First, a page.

Strength Training with LSU Track

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On Aug. 26, 2004, John Moffit took flight into the Athens, Greece, air landing more than 27 feet farther than his starting point. Although Olympic track fans world round watched the American long jumper capture the Olympic silver medal, few had any knowledge of the road Moffit took to his tremendous achievement.

However, Irving "Boo" Schexnayder, Louisiana State University jumps and multi-event coach, understood. In fact, he provided the training Moffit needed by plugging him into a jumper-specific strength-training program.

According to the coach, when Moffit arrived on the LSU campus, lifting weights wasn't his strong point. "When the track team had weightlifting, he would kind of disappear," Boo explains. But, this quickly changed as he helped Moffit morph into an Olympic athlete.

Elevating an athlete to elite status requires a variety of training tools. With this in mind, Boo uses five types of strength development to produce freakish jump performances: Olympic lifts (which Boo considers the biggest and most important part of the program) static, elastic and general strength training, and bodybuilding work. Each element of this program serves a specific purpose, including balancing blood chemistry levels, effecting core strength and benefiting endocrine system functions.

Although Moffit might be the most notable, he isn't the only athlete on Schexnayder's list of successes. Under Boo's guidance, LSU jumpers took home three individual national championships and 12 All-American honors—just in 2004. Boo has coached at least one national champion in seven of his nine seasons at LSU with 53 All-American honorees. It was those numbers that earned Schexnayder the 2004 Mondo Award as National Track and Field Assistant Coach of the Year.

Following is a look at Boo's jump factory process.


Olympic Strength Training
Olympic lifts properly align and utilize all strength elements, which is why Schexnayder refers to them as the harmonizer. This style of strength training places absolute strength, power and elastic strength demands on the athlete and necessitates coordination. Schexnayder believes this hybrid quality of strength and coordination teaches an athlete how to apply force, not just develop it. "We have all seen someone who can lift the entire weight room, but can't jump worth a lick," he says.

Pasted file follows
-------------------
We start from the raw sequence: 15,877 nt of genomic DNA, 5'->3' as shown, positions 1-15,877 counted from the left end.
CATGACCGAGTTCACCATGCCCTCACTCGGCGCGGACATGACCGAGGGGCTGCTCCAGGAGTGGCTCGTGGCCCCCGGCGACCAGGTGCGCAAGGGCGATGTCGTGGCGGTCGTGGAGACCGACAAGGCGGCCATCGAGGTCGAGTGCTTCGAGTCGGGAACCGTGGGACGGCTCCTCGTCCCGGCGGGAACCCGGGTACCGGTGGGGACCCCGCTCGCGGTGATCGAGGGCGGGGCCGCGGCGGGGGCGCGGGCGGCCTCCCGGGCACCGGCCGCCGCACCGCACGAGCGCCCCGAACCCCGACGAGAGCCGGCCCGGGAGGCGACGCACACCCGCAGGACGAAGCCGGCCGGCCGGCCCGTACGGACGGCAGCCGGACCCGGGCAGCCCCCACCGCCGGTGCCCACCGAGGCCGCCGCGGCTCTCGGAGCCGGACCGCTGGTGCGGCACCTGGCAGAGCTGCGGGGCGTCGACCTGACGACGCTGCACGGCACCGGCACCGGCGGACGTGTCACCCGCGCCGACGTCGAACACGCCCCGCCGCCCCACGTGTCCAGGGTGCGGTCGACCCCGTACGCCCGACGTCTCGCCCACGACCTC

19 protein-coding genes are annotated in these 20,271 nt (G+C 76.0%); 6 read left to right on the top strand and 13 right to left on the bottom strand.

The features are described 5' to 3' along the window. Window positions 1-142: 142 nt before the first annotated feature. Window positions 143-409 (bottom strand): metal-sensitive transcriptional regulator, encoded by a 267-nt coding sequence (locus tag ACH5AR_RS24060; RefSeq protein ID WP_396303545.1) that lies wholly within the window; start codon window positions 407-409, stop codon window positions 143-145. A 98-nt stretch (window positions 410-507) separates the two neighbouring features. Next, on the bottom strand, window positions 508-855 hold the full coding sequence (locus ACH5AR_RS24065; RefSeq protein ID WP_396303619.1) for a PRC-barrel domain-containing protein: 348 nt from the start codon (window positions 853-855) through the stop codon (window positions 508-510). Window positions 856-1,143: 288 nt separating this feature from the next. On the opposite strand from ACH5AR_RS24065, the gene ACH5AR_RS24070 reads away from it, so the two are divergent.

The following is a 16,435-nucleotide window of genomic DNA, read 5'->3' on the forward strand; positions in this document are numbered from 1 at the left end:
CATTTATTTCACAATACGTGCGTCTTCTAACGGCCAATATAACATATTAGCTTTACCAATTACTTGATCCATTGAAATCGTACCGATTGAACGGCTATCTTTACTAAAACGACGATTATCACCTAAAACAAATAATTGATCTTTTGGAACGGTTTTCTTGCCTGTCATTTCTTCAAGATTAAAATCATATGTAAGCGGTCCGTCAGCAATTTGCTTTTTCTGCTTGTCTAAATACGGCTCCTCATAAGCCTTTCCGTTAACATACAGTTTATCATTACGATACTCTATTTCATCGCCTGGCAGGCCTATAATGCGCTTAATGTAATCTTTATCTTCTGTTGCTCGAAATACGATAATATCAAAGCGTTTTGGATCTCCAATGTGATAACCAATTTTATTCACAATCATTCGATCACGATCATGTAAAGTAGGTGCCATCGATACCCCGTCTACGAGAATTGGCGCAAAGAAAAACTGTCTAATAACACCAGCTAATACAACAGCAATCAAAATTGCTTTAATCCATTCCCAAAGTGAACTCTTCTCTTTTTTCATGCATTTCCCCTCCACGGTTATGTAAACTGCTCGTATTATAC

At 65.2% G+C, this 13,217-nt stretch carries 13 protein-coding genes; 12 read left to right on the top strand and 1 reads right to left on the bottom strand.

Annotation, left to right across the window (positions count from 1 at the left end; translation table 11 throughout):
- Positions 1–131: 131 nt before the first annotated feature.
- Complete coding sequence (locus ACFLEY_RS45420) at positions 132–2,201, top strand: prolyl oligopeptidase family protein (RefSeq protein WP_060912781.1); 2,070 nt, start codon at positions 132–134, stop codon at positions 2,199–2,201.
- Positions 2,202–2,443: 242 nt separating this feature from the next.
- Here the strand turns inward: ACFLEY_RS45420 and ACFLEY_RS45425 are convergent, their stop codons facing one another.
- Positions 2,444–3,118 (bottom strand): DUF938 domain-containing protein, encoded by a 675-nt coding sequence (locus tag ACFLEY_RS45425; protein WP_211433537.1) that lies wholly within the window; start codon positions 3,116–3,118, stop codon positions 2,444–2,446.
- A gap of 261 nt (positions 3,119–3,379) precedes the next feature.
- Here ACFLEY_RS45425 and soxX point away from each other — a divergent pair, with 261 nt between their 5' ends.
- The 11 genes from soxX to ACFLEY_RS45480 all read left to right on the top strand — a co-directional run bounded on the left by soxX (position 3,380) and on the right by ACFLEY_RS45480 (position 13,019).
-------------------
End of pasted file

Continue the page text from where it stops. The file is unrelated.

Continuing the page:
According to Boo, technique is a premium in Olympic training, especially in the shoulders. Boo watches closely to ensure shoulders stay over the toes long enough so the hips don't fire in the wrong sequence of movement. "The sequence of hip, knee and ankle firing is very similar to the action of running and jumping," he explains.

Other elements Boo watches for are a straight back and slow initial movement off the ground. Gradual bar acceleration should facilitate bar speed, not a sudden jerk.

Schexnayder prescribes his players a weekly diet of 18 to 25 sets of Olympic lifts broken into 3 lifting sessions. Beginning in the developmental phase with sets of 5 reps, the routine decreases sets to 3 and 2 quickly over the 12 to 16 week progression. The athletes then stick to this routine during the competition season, but in most cases the weight is reduced.

*Coaching points: Schexnayder advocates total recovery after each set and taking as much time as necessary for each lift. But, he discourages the use of artificial blockers, as it might sacrifice quality.

Schexnayder gives his jumpers the option of starting with the bar in three possible positions: the floor, just below the knee or on the thigh above the knee. However, the technique is the same for each variation.

Begin with the bar at the designated starting position with the shoulders over the toes. Set your grip about shoulder width. Using an upward motion, fire the hips, knees and ankles rapidly while pushing through the ground. Continue the upward motion with a shrug of the shoulder girdle followed with a rapid pull of the arms. Drop into a slightly squatted position under the bar. Bring the elbows around the bar catching it across the collarbone.

Snatches mimic cleans in that they begin from one of the same three starting positions and employ the same explosive motion of the hips, knees and ankles. However, your grip should be about as wide as your elbows when you hold your arms to the side.

Begin with the same upward motion and shrug, keeping shoulders over the toes. Once the pull with your arms is complete, drop under the bar into a squat and catch the bar overhead slightly toward the back of the head with straight arms. Do not get into habit of swinging the bar away from the body during the pull; keep it as tight to your body as possible.

Clean Pull/Snatch Pull
These lifts are identical to the clean and snatch respectively, except no catch is involved. Fire the hips, knees and ankles in the same manner, but once you shrug and pull the bar to below chin level, allow the bar to drop back into starting position.

Static Strength Training